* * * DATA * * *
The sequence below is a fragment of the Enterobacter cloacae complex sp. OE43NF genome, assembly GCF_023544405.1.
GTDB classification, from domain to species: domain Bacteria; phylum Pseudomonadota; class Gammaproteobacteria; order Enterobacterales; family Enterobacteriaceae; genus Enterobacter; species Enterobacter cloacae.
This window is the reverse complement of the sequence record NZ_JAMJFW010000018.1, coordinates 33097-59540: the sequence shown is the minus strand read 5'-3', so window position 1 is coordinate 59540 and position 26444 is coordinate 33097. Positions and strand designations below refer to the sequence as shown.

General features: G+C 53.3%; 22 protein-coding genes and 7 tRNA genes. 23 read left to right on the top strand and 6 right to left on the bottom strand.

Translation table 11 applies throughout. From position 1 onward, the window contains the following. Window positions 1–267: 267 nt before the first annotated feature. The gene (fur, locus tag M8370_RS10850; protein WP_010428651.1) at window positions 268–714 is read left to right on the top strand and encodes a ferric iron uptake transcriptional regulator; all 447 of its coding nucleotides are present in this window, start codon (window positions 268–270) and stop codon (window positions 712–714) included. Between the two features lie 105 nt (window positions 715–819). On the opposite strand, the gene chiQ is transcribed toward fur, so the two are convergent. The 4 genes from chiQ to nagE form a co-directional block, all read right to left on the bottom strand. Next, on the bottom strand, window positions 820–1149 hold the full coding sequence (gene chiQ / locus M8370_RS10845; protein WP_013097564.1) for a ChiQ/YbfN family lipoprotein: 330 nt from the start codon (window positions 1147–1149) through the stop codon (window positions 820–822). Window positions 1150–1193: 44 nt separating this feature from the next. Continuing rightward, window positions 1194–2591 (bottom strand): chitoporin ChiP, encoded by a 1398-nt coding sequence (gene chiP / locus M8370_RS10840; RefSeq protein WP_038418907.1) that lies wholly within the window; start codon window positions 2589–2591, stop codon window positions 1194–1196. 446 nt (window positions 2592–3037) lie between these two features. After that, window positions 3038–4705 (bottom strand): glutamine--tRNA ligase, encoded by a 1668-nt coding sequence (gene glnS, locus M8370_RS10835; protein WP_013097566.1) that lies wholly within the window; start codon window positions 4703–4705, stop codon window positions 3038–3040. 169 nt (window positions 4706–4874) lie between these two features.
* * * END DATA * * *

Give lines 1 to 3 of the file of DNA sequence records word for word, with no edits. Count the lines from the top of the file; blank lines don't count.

The sequence below is a fragment of the Enterobacter cloacae complex sp. OE43NF genome, assembly GCF_023544405.1.
GTDB classification, from domain to species: domain Bacteria; phylum Pseudomonadota; class Gammaproteobacteria; order Enterobacterales; family Enterobacteriaceae; genus Enterobacter; species Enterobacter cloacae.
This window is the reverse complement of the sequence record NZ_JAMJFW010000018.1, coordinates 33097-59540: the sequence shown is the minus strand read 5'-3', so window position 1 is coordinate 59540 and position 26444 is coordinate 33097. Positions and strand designations below refer to the sequence as shown.